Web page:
End-to-End Route Authentication

The main goal of this end-to-end route authentication process is to ensure that the correct intended destination is reached by the packets sent from the source node. The source node S broadcasts a RouteRequest/RouteDiscovery packet destined to the destination node D. The RouteRequest packet contains the packet identifier [route discovery process (RDP)], the IP address of the destination (IPD), the certificate of the source node S (Certs), the current time (t), and nonce ns The process can be denoted as below. Here, KS is the private key of the source node S.

Equation 9.12.2


Whenever the source sends a route discovery message, it increments the value of nonce. Nonce is a counter used in conjunction with the time-stamp in order to make the nonce recycling easier. When a node receives an RDP packet from the source with a higher value of the source's nonce than that in the previously received RDP packets from the same source node, it makes a record of the neighbor from which it received the packet, encrypts the packet further with its own certificate, and broadcasts it further. The process can be denoted as follows:

Equation 9.12.3


An intermediate node B, on receiving an RDP packet from a node A, removes its neighbor's certificate, inserts its own certificate, and broadcasts the packet further. The destination node, on receiving an RDP packet, verifies node S's certificate and the tuple (Ns, t) and then replies with the RouteReply packet (REP). The destination unicasts the REP packet to the source node along the reverse path as follows:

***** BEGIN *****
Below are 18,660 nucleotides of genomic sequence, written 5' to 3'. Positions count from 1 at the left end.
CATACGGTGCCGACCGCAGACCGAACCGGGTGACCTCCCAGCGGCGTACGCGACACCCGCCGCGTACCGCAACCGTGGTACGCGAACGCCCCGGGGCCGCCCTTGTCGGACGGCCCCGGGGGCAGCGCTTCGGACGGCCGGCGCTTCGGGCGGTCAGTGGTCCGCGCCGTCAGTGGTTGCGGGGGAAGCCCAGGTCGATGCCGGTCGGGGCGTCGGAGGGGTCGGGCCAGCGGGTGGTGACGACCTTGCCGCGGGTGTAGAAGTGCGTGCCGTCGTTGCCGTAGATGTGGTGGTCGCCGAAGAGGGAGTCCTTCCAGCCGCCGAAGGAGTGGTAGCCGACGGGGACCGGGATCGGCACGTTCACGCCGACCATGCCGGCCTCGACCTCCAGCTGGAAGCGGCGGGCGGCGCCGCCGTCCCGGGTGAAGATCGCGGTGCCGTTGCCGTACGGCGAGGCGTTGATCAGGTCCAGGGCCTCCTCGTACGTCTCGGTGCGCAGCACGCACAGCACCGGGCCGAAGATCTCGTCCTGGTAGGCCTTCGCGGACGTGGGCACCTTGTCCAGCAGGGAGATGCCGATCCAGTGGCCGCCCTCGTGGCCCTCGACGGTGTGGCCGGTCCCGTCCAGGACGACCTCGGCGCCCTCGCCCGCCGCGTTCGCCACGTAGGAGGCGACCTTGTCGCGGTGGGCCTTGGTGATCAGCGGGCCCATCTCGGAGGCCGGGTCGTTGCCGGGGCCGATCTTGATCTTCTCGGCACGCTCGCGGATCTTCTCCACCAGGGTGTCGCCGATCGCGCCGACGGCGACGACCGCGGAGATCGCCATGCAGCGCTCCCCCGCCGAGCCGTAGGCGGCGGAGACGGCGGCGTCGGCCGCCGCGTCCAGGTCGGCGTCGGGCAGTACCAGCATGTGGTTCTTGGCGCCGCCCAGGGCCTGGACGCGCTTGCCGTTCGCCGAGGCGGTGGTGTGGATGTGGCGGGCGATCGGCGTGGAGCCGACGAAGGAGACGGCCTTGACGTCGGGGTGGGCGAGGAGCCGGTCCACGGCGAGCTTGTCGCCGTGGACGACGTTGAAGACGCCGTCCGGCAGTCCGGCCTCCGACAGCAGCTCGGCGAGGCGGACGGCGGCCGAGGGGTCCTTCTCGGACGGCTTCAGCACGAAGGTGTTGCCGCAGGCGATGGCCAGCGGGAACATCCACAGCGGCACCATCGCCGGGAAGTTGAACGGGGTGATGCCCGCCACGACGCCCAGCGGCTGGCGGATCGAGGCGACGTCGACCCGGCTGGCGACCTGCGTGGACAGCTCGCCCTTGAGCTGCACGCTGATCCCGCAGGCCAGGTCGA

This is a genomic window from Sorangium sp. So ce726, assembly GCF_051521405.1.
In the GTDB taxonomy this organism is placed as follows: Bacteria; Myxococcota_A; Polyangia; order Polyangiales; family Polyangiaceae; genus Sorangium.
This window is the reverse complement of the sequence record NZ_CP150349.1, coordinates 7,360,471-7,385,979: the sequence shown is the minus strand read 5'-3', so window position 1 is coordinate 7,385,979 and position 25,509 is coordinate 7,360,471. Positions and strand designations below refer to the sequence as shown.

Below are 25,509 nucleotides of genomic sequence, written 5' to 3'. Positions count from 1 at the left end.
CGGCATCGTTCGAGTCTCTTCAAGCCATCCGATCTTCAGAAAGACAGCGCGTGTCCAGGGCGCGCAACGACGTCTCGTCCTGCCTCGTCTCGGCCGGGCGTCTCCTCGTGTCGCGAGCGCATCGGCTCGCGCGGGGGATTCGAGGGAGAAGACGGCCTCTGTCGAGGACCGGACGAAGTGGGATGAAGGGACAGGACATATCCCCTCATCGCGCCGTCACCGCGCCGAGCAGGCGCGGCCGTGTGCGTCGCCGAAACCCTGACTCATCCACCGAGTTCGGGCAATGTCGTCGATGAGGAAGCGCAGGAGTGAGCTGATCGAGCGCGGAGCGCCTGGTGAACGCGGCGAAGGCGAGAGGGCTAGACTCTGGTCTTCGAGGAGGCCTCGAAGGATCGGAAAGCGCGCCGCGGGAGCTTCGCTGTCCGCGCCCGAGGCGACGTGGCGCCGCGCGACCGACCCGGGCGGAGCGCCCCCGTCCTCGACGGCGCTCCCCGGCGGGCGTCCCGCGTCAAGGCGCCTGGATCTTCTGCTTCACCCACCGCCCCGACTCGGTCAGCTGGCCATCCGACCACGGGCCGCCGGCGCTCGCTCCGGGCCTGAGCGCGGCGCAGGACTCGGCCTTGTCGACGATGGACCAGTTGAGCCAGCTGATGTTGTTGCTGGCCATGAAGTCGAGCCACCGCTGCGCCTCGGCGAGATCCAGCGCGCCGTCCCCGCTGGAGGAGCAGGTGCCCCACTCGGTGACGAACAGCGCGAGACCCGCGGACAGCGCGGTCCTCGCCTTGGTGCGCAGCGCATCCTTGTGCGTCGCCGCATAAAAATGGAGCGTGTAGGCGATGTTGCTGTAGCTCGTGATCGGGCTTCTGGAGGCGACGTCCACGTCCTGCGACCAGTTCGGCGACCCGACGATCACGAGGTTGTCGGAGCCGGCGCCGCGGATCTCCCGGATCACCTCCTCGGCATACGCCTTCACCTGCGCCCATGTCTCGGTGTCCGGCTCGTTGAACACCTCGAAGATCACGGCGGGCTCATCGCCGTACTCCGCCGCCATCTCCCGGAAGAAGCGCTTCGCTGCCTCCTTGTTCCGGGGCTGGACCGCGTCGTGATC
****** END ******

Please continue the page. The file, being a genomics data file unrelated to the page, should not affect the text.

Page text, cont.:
Equation 9.12.4


where node X is the neighbor of the destination node D, which had originally forwarded the RDP packet to node D. The REP packet follows the same procedure on the reverse path as that followed by the route discovery packet. An error message is generated if the time-stamp or nonce do not match the requirements or if the certificate fails. The error message looks similar to the other packets except that the packet identifier is replaced by the ERR message.

Table 9.3 shows a comparison between the AODV, DSR, and ARAN protocols with respect to their security-related features. ARAN remains robust in the presence of attacks such as unauthorized participation, spoofed route signaling, fabricated routing messages, alteration of routing messages, securing shortest paths, and replay attacks.

Table 9.3. Comparison of vulnerabilities of ARAN with DSR and AODV protocols






Modifications required during remote redirection

Sequence number and hopcounts

Source routes


Tunneling during remote redirection








Cache poisoning




9.12.5 Security-Aware AODV Protocol